LGBTQ+ History Month Highlight: Susan Stryker
Susan Stryker is a professor of LGBT and gender studies, author, documentarian and historian whose book Transgender History has focused on preserving the legacies of transgender people in the so-called United States. The book opens with a history of Magnus Hirschfield, the infamous German sexologist and physician and one of the first people to study the experiences and medical needs of transgender people during the early 1900’s. However, during the Nazi occupation of WWII most of the groundbreaking studies of Hirschfield and his colleagues were burned in a massive book burning and erased from our history.
Susan Stryker’s work as a transgender historian is helping rebuild the wealth of knowledge of/from our trans ancestors. Her remarkable books and essays on our collective pasts are a brutal punch in the jaw to the nazis who couldn’t (and will never) erase us. By recording the legacy of transgender people in the United States and beyond, Susan Stryker further humanizes transgender experience, showing people that trans folks have always been here from times where we described by Hirschfield as transvestites, when folks referred to themselves as transsexuals and cross-dressers, to today where we now have a wealth of vocabulary to explain infinitely possible gendered and nongendered identities.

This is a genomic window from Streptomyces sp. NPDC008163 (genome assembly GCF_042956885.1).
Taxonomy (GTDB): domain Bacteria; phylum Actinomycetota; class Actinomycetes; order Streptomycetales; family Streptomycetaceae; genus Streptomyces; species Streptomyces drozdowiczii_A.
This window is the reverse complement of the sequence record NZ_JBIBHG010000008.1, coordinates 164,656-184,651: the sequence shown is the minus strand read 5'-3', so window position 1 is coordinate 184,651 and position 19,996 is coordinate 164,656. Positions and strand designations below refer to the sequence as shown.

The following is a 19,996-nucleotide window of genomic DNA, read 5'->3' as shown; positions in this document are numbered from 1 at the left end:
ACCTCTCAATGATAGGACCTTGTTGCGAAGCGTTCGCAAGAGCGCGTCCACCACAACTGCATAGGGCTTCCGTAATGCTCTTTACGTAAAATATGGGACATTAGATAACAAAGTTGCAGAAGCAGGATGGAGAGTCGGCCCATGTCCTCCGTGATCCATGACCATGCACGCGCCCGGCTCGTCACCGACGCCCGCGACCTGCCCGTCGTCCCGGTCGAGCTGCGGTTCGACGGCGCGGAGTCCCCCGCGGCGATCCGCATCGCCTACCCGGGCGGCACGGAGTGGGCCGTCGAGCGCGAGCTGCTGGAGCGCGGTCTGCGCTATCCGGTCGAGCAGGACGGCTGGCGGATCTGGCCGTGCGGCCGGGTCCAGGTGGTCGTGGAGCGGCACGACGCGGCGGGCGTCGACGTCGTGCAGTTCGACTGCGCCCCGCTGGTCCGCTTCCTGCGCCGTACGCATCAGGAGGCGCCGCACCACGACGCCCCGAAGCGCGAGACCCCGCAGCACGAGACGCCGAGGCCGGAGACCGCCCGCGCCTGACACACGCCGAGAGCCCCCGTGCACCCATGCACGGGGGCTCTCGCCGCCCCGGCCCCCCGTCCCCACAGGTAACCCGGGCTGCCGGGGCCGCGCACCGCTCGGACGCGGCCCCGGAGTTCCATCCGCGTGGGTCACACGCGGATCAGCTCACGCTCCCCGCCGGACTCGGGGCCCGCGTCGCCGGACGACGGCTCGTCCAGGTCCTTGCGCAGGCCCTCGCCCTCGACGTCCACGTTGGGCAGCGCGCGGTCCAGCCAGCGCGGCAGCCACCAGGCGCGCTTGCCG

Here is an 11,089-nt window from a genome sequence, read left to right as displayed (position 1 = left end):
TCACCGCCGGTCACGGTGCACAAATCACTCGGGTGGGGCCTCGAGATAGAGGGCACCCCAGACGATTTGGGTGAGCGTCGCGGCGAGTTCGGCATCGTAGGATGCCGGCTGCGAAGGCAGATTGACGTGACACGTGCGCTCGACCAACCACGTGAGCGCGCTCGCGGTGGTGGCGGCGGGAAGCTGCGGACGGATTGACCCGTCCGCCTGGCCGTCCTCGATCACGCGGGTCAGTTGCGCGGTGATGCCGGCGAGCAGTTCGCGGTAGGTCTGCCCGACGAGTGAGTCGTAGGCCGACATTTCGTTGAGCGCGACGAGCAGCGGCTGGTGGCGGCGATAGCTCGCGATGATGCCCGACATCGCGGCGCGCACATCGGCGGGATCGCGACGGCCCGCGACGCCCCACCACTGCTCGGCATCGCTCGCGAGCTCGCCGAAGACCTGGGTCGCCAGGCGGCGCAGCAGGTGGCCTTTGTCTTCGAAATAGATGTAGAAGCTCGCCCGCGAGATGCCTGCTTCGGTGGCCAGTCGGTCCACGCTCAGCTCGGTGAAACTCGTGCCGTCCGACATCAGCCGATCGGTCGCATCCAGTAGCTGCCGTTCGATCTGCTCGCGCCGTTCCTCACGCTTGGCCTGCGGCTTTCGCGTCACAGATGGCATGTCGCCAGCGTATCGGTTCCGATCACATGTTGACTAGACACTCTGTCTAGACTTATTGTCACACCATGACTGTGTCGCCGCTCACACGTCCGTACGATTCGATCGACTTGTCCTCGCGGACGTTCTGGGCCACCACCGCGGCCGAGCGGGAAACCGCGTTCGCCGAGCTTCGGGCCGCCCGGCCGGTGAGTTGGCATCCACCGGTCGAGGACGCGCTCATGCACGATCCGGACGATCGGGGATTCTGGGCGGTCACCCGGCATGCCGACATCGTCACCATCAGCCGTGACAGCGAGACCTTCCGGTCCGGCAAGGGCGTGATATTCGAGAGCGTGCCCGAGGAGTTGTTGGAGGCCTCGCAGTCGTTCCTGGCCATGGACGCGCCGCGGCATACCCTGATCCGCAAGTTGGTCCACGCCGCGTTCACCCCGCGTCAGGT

During this LGBTQ+ history month I’d like to thank and honor Susan Stryker, a transgender hero to the likes of Marsha P. Johnson and Sylvia Rivera. In a society which glorifies the histories written by cisgender men, Susan Stryker is the radical wrench thrown into the cis-dominant cogs of recorded history. Her work on the past will forever mold the future.
*This is not taking into account the myriad of cultures outside of the colonized West who have had dynamic and complex systems of gender for centuries before and after the rise of European colonialism and the colonialist gender binary.
[Beck Bennedetta is a nonbinary organizer who grew up throughout the south and currently considers Asheville, North Carolina home. Their heart burns for queer southern resilience and community. They help organize a yearly queer arts and diy music festival, Pansy Fest, with the Pansy Collective. When they’re not organizing, they enjoy painting, learning to play new instruments, and spending time among the flowers. They have a BA in sociology and gender studies, a passion for disability justice, and a penchant for fizzy water drinks.]